Saturday, January 28, 2012

There's no excuse for you.

Walking across the parking lot of one of our rural city's minor malls, completely and utterly engaged in a conversation with myself (1), and snapped to only just in time to swerve around someone who, weighed down as he was with a giant coffee and not the cart full of groceries I was schlepping around the icy slog, had apparently been equally involved in some kind of in-his-head thing.

Only just realizing what had happened I turned to apologize and instead heard Joe Coffee Cup saying, "Excuse you."

See what he did there? He called attention to my thoughtless act by pointing out how rude I was by being more rude.

Clever, right?

Needless to say, any feelings of remorse I had immediately left me.

I also resisted the urge to yell after him, "You don't know me."

So, when all was said and done, I think I ended up totally on top.

1. Okay, actually, I was ranting about a situation over which I have no control. You know how you do.

Thursday, January 26, 2012

Surfing for distraction.

About a month ago one of my cousins asked, on my Facebook wall, "Do you just look for things to piss me off, or is there someone that doesn't like you very much that sends all this stuff your way?"

See, my BIG job, like pretty much every job that I've had in my adult life, involves my reading a lot of news. I have Google alerts and blogs I read regularly and then, of course, all the links that my real and virtual friends post and forward and pass along.

And, even as I add new stops on the information superhighway, I still pull off to visit old friends which means that...really...I spend a lot of time reading really depressing stuff. That's the trouble when you work in advocacy and activism. It's more often that you're spending your time making sure things don't get worse as opposed to celebrating how much better they've become.

Lately, that stack of depressing has seemed a bit taller.


I mean, c'mon. Newt Gingrich?

Rick Santorum?

And, in the interest of full transparency and equal time, President Obama really thinks that drilling in the Gulf of Mexico again is a good idea? Sure. Why not. What could possibly go wrong?

This might be why, in the last three days, I have probably listened to Kelly Clarkson sing "Stronger" somewhere in the neighborhood of 37 times.

It's also likely why the Roller Derby Queen and I have been trading clips from Toddlers & Tiaras. My personal favorite being Alana, a freakishly hyperactive girl whose long list of catchphrases includes "honey boo boo child".

I know what you're thinking, but I'm okay with that.

Sort of.

Wednesday, January 25, 2012

Is that a Batarang in your utility belt or...?

So, I had actually meant to write about this piece when it first came out on the Comics Alliance blog but, well, I didn't.

Back on January 19th Adam Wheeler penned a little OpEd about "The Myth of Sexy Superman and the Search for Superhero Beefcake". I will say up here in full sight that some folks might take exception to some of the images that accompanied the piece, though there is absolutely no nudity and, in point of fact, were any of the characters depicted in the illustrations female instead of male, they would simply look like panels from an off-the-rack superhero comic.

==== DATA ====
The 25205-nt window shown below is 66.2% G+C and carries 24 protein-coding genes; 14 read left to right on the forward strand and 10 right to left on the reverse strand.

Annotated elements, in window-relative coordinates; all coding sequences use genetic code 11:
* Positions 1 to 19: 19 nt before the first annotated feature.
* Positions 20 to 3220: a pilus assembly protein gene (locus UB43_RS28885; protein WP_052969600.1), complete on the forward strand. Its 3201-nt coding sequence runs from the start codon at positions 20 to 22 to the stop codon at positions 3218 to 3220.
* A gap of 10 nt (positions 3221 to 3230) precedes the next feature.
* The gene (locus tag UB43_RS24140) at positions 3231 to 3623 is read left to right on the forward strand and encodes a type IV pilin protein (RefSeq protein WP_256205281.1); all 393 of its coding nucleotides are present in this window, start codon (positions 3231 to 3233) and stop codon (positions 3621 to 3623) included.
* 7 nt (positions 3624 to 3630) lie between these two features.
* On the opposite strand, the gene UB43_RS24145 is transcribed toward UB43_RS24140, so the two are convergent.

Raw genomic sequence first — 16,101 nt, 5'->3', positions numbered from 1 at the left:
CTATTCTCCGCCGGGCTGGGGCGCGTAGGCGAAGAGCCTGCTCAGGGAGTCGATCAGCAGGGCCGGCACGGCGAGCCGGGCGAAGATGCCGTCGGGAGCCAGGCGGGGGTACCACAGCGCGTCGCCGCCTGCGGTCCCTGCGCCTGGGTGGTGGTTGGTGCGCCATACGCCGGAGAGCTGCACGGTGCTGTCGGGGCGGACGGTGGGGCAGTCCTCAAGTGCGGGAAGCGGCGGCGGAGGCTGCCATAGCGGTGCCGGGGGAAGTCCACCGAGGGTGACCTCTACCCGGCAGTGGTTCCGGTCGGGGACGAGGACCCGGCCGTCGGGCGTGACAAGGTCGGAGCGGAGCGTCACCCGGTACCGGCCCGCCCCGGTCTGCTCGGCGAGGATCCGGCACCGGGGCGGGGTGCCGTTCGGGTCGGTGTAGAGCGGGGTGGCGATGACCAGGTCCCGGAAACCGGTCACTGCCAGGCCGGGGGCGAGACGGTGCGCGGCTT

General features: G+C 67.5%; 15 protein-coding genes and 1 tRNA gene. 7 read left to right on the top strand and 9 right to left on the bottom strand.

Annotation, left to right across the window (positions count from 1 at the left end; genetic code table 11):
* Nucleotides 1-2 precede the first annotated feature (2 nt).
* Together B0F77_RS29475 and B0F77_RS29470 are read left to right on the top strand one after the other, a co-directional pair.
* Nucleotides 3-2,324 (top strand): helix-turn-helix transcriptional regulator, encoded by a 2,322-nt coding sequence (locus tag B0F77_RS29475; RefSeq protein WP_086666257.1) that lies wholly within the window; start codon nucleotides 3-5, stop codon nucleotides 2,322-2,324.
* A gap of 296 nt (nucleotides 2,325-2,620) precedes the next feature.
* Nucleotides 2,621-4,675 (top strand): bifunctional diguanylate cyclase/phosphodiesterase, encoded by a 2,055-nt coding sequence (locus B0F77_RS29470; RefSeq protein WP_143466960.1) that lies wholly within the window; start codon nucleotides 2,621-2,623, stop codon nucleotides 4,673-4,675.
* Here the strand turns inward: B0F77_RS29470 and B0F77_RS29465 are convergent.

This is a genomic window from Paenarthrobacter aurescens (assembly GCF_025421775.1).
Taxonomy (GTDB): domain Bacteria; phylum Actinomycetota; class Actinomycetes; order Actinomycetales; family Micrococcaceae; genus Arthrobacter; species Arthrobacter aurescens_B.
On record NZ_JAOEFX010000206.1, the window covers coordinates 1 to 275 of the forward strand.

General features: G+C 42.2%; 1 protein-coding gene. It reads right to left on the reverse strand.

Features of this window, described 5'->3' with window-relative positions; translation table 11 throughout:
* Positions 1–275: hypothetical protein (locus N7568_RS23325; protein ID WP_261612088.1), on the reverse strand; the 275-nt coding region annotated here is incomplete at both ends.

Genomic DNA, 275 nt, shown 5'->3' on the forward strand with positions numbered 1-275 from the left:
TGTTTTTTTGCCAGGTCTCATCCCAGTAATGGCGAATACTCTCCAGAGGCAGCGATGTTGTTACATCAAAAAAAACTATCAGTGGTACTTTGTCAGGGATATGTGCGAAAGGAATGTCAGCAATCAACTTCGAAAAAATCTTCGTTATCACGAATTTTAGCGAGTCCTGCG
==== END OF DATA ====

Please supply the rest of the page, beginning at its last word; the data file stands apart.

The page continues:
Which was really what made Wheeler's "Sexy Superman" so well timed and such an interesting read. While debating the depictions of women and sex and violence in comic books is hardly new ground to be covering, the launch of DC's 52 and some of the decisions that were made for that universal re-boot seems to have made everything old new again.

But here's what really excited me about Wheeler's article.

I felt like I was in graduate school again. See, I was a theory kind of guy. Nothing made me happier than a course listing that promised a semester's worth of sticking things under the microscope. It was the closest I ever came to taking apart a car's engine to see how it worked.

Consider this passage from Wheeler's "Sexy Superman":

"But it's not equivalent. Superhero men are idealized, yes, but they're rarely sexualized. While women are presented as broken-backed boob hostesses whose every move is a bend-and-snap designed to flatter and entice the presumed-male, presumed-straight reader, the men are sexless paragons of strength, with propaganda poster good looks that serve as visual shorthand for their masculine, heroic bona fides."

The sound you are hearing is the beating of my tell tale heart.

"...presumed-male..."

"...presumed-straight..."

"...sexless paragons of strength..."

"...visual shorthand..."

Freaking catnip.

Tuesday, January 24, 2012

Hello blogger, my old friend.

In case you were wondering, yes, I hate when I'm not blogging.

That's not, of course, the same as saying that anyone misses me when I'm not blogging.

That's not to suggest that the world is somehow poorer for the lack of my blogging.

It's not even to say that the blogosphere is poorer for my failing to blog because, if the blogosphere is to really be believed, no one really blogs anymore. We're all chatting on the Facebook.

That is to say, we're all chattering away on the Facebook until Anonymous comes through with their promise and takes the Fantastic Friend Factory down to prove, once again, that they can do this kind of thing.

Better, to prove that they can do this kind of thing in the fashion advocated by every movie villain ever created. They've told the Fantastic Friends Factory that they're going to take them down, when it's going to happen and then laughed maniacally while stroking a long-haired white cat while the Fantastic Friend Factory shouted back, "You'll never get away with this villain(s)!"

Shazam.